Why Is the Terrestrial Water Storage in Dryland Regions Declining? A Perspective Based on Gravity Recovery and Climate Experiment Satellite Observations and Noah Land Surface Model With Multiparameterization Schemes Model Simulations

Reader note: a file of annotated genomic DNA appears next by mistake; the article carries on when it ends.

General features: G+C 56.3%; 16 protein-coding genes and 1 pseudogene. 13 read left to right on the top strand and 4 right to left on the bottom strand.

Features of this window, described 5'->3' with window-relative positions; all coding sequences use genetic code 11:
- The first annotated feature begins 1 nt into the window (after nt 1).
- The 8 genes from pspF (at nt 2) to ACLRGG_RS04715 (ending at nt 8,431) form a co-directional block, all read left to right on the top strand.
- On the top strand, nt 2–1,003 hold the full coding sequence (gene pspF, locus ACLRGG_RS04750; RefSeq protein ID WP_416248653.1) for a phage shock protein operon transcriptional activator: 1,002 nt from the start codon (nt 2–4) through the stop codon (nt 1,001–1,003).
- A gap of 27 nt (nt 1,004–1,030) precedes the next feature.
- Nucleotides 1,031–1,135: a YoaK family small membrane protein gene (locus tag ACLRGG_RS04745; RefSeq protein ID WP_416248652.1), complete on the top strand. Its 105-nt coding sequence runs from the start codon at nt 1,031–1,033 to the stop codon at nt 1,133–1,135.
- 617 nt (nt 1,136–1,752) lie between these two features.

Drylands cover over 40% of the global land area and are home to more than 2 billion humans. Here, we use the terrestrial water storage (TWS) anomaly data derived from GRACE satellites to assess water storage changes globally and find that drylands lost ~15.9 ± 9.1 mm of water between April 2002 and January 2017. The TWS trends are more significant and apparent in dry regions than in humid regions. The decrease in TWS occurred mainly in hyperarid and arid regions. Exact causes to the observed declines in TWS remain elusive due to anthropogenic water withdrawals, atmospheric demand (potential evapotranspiration, PET) in contrast to supply (precipitation, P) caused by the warming, and terrestrial ecohydrological responses. Therefore, we use a process-based model forced by climate data to interpret the causes over three selected dryland regions showing the strongest drying trends. We find that the modeled TWS without considering anthropogenic water withdrawals explains most of the declining GRACE TWS over the southwestern North America (NA) and Middle East but underestimates the drying trend over North China. This suggests that TWS declines in the southwestern NA and the Middle East were primarily driven by the contrast between atmospheric demand and supply, whereas anthropogenic water withdrawals may have played a relatively more dominant role in TWS declines over North China. Additional model experiments indicate that terrestrial ecohydrological processes that help extract deep substrate water are critical for providing water supply additional to precipitation to sustain ET in the drying drylands at decadal scales.